Benjamin Kingsbury's An Imperial Disaster: The Bengal Cyclone of 1876 (Hurst & Company, London, 2018) is a stimulating intervention in the history of disaster in British India. The book is a nuanced study of the cyclone of 1876, which ravaged the coastal region of the Bengal delta killing around 200,000 people and led to an epidemic afterward. It is perhaps the first monograph that solely deals with a particular cyclone disaster. The author vividly delineates the micro details of the cyclone of 1876.
The author challenges the very discourse of "disaster". The disaster, viz. cyclone, hurricane, or flood, is generally perceived as "natural" and beyond "human control or responsibility". The author questions the parochial understanding of disaster and asserts that disaster is not merely "natural", but deeply interrelated with human actions. Kingsbury's monograph is a subtle analysis of the indelible impact of colonial rule even on the people living at the insular part of the Bengal delta.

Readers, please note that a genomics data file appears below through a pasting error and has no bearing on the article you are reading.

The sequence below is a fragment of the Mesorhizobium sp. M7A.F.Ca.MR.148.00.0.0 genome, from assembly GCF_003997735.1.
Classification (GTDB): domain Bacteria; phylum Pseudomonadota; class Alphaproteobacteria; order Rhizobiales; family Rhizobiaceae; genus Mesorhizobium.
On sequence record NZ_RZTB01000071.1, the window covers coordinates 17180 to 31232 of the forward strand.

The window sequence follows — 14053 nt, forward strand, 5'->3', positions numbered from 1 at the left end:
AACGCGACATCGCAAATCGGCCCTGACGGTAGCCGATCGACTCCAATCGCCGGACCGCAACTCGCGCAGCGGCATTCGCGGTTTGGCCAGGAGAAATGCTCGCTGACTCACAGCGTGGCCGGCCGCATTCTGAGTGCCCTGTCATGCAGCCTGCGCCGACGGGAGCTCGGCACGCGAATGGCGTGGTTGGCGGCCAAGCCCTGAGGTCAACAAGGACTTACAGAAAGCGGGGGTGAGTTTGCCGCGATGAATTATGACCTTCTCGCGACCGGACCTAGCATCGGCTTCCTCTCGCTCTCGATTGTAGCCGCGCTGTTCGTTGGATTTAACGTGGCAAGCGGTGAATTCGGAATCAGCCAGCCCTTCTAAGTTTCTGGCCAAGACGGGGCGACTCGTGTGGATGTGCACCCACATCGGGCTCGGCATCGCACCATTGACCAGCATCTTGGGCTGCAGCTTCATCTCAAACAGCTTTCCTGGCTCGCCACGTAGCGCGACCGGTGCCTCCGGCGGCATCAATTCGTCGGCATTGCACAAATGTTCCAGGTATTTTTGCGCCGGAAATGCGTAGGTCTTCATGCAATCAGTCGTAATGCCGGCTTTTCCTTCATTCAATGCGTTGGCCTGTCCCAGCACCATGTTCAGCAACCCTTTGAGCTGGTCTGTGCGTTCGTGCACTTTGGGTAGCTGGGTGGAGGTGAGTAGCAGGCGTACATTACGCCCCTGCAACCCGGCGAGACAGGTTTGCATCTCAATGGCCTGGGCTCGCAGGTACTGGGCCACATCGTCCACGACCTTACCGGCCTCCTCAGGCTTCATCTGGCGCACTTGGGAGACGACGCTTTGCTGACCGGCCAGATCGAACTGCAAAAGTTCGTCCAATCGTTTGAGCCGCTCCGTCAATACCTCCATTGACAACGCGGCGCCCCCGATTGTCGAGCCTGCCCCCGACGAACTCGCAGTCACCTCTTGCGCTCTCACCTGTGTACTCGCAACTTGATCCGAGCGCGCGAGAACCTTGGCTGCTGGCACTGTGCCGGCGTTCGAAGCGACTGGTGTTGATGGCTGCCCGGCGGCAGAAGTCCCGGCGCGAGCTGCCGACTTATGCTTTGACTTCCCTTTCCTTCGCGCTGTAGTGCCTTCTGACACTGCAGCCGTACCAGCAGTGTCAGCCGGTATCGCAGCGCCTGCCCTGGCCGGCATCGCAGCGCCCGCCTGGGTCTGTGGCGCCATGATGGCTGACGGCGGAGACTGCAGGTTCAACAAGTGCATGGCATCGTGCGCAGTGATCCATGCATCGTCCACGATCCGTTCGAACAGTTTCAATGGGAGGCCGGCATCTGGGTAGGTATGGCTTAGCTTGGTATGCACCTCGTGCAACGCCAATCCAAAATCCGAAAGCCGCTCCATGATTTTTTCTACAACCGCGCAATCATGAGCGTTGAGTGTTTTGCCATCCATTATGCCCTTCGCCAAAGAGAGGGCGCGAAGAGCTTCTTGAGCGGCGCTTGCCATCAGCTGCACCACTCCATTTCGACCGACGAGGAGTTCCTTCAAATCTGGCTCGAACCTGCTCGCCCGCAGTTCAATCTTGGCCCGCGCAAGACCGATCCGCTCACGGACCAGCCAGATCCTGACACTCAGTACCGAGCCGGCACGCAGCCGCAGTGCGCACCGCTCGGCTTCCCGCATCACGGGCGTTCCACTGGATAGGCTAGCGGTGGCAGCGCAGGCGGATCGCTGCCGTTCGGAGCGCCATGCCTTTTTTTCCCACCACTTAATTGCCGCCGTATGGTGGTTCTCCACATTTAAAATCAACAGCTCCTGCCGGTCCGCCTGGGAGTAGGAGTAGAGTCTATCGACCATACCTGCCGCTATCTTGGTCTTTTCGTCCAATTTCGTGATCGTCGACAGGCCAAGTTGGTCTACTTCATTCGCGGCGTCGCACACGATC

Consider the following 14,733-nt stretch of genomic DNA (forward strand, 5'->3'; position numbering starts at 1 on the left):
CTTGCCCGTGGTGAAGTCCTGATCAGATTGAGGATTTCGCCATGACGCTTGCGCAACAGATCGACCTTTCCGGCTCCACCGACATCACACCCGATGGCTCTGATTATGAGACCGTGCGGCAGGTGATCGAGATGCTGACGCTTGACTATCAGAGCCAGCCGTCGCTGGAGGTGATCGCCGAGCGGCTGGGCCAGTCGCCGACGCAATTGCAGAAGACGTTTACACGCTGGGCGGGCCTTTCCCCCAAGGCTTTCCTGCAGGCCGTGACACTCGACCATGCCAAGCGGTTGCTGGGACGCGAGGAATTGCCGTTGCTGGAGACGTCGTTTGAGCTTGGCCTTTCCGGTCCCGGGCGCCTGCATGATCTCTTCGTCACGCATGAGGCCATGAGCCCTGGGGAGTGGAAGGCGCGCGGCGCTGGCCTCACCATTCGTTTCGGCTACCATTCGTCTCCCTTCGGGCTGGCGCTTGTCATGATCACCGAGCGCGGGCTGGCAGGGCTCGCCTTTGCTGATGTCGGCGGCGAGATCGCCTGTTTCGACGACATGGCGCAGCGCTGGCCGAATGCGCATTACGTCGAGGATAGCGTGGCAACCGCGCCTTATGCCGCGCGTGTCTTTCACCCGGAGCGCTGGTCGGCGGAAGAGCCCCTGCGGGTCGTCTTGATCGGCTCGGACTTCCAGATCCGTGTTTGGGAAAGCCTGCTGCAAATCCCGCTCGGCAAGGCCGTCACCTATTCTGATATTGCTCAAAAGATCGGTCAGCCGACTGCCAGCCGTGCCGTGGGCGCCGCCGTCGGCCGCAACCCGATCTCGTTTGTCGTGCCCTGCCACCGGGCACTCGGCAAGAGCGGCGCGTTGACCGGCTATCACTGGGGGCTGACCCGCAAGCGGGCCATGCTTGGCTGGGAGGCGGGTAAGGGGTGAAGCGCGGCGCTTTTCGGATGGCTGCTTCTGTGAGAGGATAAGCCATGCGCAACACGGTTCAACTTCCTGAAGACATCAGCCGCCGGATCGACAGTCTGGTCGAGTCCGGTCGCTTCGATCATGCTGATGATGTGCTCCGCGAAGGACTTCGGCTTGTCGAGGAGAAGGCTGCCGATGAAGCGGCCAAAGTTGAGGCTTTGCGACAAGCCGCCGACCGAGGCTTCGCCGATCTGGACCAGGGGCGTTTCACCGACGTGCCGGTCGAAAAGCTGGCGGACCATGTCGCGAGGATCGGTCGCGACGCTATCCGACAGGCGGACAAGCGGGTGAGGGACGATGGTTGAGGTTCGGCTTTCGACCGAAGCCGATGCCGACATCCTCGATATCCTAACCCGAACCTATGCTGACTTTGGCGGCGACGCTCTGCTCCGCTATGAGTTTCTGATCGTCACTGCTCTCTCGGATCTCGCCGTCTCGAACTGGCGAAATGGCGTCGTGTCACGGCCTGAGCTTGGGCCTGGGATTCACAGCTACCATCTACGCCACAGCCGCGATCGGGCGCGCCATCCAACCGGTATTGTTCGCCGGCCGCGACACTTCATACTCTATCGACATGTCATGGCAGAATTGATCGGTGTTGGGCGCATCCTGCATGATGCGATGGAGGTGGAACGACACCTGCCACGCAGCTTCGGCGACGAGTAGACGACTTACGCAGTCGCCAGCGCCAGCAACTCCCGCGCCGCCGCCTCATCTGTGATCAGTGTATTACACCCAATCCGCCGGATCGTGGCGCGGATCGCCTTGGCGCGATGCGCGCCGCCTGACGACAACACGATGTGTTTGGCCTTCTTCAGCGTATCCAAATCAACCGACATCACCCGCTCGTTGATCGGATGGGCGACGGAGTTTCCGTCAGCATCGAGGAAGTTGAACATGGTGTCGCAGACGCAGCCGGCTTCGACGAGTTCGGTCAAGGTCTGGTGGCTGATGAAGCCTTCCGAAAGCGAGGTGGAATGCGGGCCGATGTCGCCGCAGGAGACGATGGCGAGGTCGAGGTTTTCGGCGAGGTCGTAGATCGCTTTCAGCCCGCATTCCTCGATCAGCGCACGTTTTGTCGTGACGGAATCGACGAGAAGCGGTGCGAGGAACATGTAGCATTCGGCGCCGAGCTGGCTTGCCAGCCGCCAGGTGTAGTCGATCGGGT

Kingsbury begins with a known story of how concurring events of the Industrial Revolution in Britain, colonisation of Bengal, colonial policies, and uneven competition from the British textiles industry systematically ravaged one of the principal sectors of Bengal's economy. Not only had the British surgeon James Taylor, then residing in Dhaka, noted the difficult times the denizens of Dhaka had to contend with because of the impact of British Industrial Revolution and lustful colonial economic policies, but world-famous thinker Karl Marx, who had never been to India, also noted the significant decline of the population of Dhaka, a lesser-known peripheral textile-producing city in the early modern times in the eastern part of India, by 1838. Both James Taylor and Marx noted that the population of Dhaka sharply dropped from 200,000 in 1800 to 68,000 in 1838.